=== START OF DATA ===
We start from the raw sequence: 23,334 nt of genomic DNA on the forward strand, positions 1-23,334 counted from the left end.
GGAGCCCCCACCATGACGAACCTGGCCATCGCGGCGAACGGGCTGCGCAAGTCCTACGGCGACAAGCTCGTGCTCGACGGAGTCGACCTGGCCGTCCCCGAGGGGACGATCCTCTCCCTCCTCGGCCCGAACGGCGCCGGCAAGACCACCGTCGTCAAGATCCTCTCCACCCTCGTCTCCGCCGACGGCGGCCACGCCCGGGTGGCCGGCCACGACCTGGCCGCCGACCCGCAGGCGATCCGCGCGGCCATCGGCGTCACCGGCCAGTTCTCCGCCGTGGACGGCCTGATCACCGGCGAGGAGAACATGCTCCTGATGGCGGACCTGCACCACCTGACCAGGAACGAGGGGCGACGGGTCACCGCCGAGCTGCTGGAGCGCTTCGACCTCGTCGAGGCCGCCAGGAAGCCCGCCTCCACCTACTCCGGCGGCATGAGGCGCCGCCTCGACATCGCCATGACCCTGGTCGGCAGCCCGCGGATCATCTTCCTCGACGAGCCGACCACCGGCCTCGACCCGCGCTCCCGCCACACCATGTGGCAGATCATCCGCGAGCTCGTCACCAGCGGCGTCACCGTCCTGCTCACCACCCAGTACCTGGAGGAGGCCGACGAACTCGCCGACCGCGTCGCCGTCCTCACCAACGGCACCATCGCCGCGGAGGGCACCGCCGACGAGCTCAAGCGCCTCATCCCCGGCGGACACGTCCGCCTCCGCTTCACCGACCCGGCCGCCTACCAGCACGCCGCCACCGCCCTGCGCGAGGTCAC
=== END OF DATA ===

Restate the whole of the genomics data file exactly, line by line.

We start from the raw sequence: 23,334 nt of genomic DNA on the forward strand, positions 1-23,334 counted from the left end.
GGAGCCCCCACCATGACGAACCTGGCCATCGCGGCGAACGGGCTGCGCAAGTCCTACGGCGACAAGCTCGTGCTCGACGGAGTCGACCTGGCCGTCCCCGAGGGGACGATCCTCTCCCTCCTCGGCCCGAACGGCGCCGGCAAGACCACCGTCGTCAAGATCCTCTCCACCCTCGTCTCCGCCGACGGCGGCCACGCCCGGGTGGCCGGCCACGACCTGGCCGCCGACCCGCAGGCGATCCGCGCGGCCATCGGCGTCACCGGCCAGTTCTCCGCCGTGGACGGCCTGATCACCGGCGAGGAGAACATGCTCCTGATGGCGGACCTGCACCACCTGACCAGGAACGAGGGGCGACGGGTCACCGCCGAGCTGCTGGAGCGCTTCGACCTCGTCGAGGCCGCCAGGAAGCCCGCCTCCACCTACTCCGGCGGCATGAGGCGCCGCCTCGACATCGCCATGACCCTGGTCGGCAGCCCGCGGATCATCTTCCTCGACGAGCCGACCACCGGCCTCGACCCGCGCTCCCGCCACACCATGTGGCAGATCATCCGCGAGCTCGTCACCAGCGGCGTCACCGTCCTGCTCACCACCCAGTACCTGGAGGAGGCCGACGAACTCGCCGACCGCGTCGCCGTCCTCACCAACGGCACCATCGCCGCGGAGGGCACCGCCGACGAGCTCAAGCGCCTCATCCCCGGCGGACACGTCCGCCTCCGCTTCACCGACCCGGCCGCCTACCAGCACGCCGCCACCGCCCTGCGCGAGGTCAC